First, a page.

Drumming up new hire orientation ideas that are effective and engaging seems daunting, but the payoff is worth it. Because a large percentage of turnovers occur in the first month on a job, it’s important to make the best first impression possible while quickly equipping a new employee for success and productivity.
Before you start, plan your new employee orientation with the end in mind. What does a new hire need to know, and when do they need to know it? Does it make sense to spread the orientation over a handful of days, or is it better to do it all at once? Also, be sure that your orientation reflects the culture of your organization. Is your business culture defined by elegance? Excitement? Everything about the orientation should reflect that culture. Finally, be thorough and organized, and do not wing it. If you do, the new employee will think that's the standard.
If you’re feeling stuck in regards to new employee orientation activities, or you just need to spice it up, consider the following 10 actionable new hire orientation activities for a quick, painless, efficient, and creative orientation.
1. Deck their desk.
There’s nothing quite as demoralizing for a new employee than walking into an office, cubicle, or workspace that is empty or mostly unimpressive. Keeping in mind the culture of your work environment, celebrate the new arrival with balloons, signs, company swag, or other celebratory decoration all over their workspace. You want them to be impressed and excited that you cared to celebrate their arrival.
2. Pack their packet.
Most new hires receive an orientation packet of sorts. Use this to your advantage by including more than just the employee handbook. Any materials that will be used during new hire orientation should be included. Additionally, include other resources such as maps, a list of nearby restaurants and coffee shops, and other helpful tips and tools that may not be directly work-related. You might be to include a “look book” with a pictorial staff and/or leadership directory.
Get creative not just with the information in the packet but also with the packaging. Use colors, tab everything, experiment with different styles of notebook, and get your marketing team involved to make it exciting. If your company or organization is tech-heavy, then instead of a notebook, present the new employee with brand new technology that has all of the new hire orientation information pre-loaded and ready to go. Nothing is quite as exciting as getting new tech, so this is a double-win for you.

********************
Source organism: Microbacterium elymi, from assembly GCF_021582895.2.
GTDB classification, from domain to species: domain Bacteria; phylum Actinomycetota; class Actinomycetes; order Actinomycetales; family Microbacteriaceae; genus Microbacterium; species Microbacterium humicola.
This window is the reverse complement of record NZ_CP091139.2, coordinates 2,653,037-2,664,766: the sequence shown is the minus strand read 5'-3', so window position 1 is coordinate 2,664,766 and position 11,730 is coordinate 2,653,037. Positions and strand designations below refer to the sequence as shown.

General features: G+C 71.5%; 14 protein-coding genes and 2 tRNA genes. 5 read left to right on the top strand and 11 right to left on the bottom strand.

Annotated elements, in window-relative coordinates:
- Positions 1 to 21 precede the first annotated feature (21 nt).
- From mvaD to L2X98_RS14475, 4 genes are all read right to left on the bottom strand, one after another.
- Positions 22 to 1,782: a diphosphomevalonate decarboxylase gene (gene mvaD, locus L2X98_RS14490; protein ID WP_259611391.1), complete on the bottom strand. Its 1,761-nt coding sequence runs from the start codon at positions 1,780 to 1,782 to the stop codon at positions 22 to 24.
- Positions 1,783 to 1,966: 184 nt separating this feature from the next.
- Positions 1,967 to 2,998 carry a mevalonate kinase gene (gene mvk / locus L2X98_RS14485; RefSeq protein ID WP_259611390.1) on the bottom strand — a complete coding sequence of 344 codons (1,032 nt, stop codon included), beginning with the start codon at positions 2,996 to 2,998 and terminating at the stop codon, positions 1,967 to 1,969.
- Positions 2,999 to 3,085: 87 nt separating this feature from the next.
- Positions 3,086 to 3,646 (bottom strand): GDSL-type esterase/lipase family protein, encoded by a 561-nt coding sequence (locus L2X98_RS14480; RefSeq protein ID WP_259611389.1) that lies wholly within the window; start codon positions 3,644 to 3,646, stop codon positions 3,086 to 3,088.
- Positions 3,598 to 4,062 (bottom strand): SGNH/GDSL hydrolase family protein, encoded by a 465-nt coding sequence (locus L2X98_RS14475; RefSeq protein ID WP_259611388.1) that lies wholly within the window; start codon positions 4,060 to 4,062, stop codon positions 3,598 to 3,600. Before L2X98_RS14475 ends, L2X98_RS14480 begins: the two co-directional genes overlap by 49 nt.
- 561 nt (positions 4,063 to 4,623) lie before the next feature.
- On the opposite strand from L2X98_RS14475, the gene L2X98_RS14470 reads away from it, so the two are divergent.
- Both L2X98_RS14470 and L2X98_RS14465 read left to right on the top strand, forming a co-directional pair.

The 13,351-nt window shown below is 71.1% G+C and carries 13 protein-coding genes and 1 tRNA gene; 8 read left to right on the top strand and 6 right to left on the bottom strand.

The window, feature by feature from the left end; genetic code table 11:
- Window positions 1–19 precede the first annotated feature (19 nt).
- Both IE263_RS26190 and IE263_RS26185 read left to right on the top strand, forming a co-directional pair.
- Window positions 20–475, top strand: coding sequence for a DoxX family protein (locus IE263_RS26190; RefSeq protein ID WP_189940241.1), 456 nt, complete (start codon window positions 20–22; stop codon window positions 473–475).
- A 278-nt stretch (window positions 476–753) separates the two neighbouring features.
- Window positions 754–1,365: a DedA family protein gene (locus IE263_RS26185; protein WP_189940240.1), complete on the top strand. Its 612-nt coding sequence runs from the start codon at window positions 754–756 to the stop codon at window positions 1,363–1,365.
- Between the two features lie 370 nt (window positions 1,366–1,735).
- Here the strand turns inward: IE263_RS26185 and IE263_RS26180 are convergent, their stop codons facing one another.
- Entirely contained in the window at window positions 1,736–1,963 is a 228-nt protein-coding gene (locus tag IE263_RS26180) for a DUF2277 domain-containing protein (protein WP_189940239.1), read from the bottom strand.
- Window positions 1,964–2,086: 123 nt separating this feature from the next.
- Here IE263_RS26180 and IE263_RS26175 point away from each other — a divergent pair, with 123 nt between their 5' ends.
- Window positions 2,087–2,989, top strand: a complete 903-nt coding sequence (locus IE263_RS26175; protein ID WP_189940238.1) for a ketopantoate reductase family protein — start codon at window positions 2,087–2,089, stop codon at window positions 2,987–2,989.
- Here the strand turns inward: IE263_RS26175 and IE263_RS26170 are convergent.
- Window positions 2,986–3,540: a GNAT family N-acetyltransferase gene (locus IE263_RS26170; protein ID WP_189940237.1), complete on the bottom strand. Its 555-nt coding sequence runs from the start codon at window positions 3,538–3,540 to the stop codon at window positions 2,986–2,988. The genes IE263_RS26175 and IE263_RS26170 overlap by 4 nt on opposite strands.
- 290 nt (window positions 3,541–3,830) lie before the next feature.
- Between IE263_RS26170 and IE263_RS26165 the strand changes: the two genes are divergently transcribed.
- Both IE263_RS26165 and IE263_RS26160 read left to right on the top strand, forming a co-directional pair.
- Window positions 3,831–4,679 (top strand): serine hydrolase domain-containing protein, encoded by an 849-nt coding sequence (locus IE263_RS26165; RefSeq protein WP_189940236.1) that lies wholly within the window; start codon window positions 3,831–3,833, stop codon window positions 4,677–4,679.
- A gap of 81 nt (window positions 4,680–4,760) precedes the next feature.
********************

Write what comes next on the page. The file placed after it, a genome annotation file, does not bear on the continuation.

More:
3. Give good gifts.
This should be a given, but maybe it needs to be re-evaluated. Company swag, but only the coolest versions, are a must. Nice office supplies that exceed the quality of what can typically be found in-house can be a way to both deck the desk and give a gift. One way to ensure that your gift communicates value to the new employee would be to have them complete a “My Favorite Things” form before arriving. These can be found on Pinterest and blogs and are easily adapted to a professional setting. This allows you to gift them things you know they’ll love.
4. Flex their start (or end) time.
This has benefits for both the employee and the employer. Learning something new, and teaching someone new, requires an enormous amount of effort and energy, so start late and end early if possible on the first day.
5. Assign seats.
Being new is hard enough; don’t make them fish for a place to sit. The details can make all the difference, so have name-tags ready at every seat that are color-coded for their team. If seated at tables, create a theme for every table and have coordinated name-tags or welcome packets. Make it easy for them to make friends on their first day.
6. Provide tools for learning.
Everyone learns differently, and if the plan is for new hires to sit for extended periods at tables, cover each table with a paper tablecloth and place pipe cleaners and markers on each table as tools for kinesthetic learners. They can keep their hands busy while they keep their minds focused.
7. Play games and award prizes.
Games can be particularly fun for large groups of new hires and can also be adapted for small groups and individuals. Resource scavenger hunts, trivia, or Guess Who games can be both instructive and engaging, and they can be tailored to meet almost any workplace. Scavenger hunts in teams can also help new hires get to know each other. Award good, or at least memorable, prizes for the winners.
8. Feed them.
Food builds community. One engaging way to feed new staff is over lunch with company leadership. Most new employees will rarely see the boss, so make sure they get ample facetime by coordinating a question and answer session over lunch. Have someone facilitate the conversation with pre-vetted questions, and allow new hires to ask anything. Don’t be afraid to get personal!
9. Launch a “New Staff Club”.
Build a sense of community among new hires so they have a natural sense of belonging from Day 1. Organize a happy hour, plan future lunches or coffees, and give them the launch they need to carry it forward.
10. Build out the week.
Think through the days following orientation and make a plan. Utilize a mentor model or other buddy system to ensure someone is checking on the new hire, taking them to lunch, and showing them “secrets” of the office. Pair them with the all-stars on the team for specific pieces of training, and spend ample one-on-one time with them asking questions and communicating expectations and values.
The best employees deserve the best, so don’t skimp on orientation. If you want employees to engage and remain loyal, make sure they know that where they are is the best place to be and work. Impress them with your professionalism from day one with the best new hire experience possible.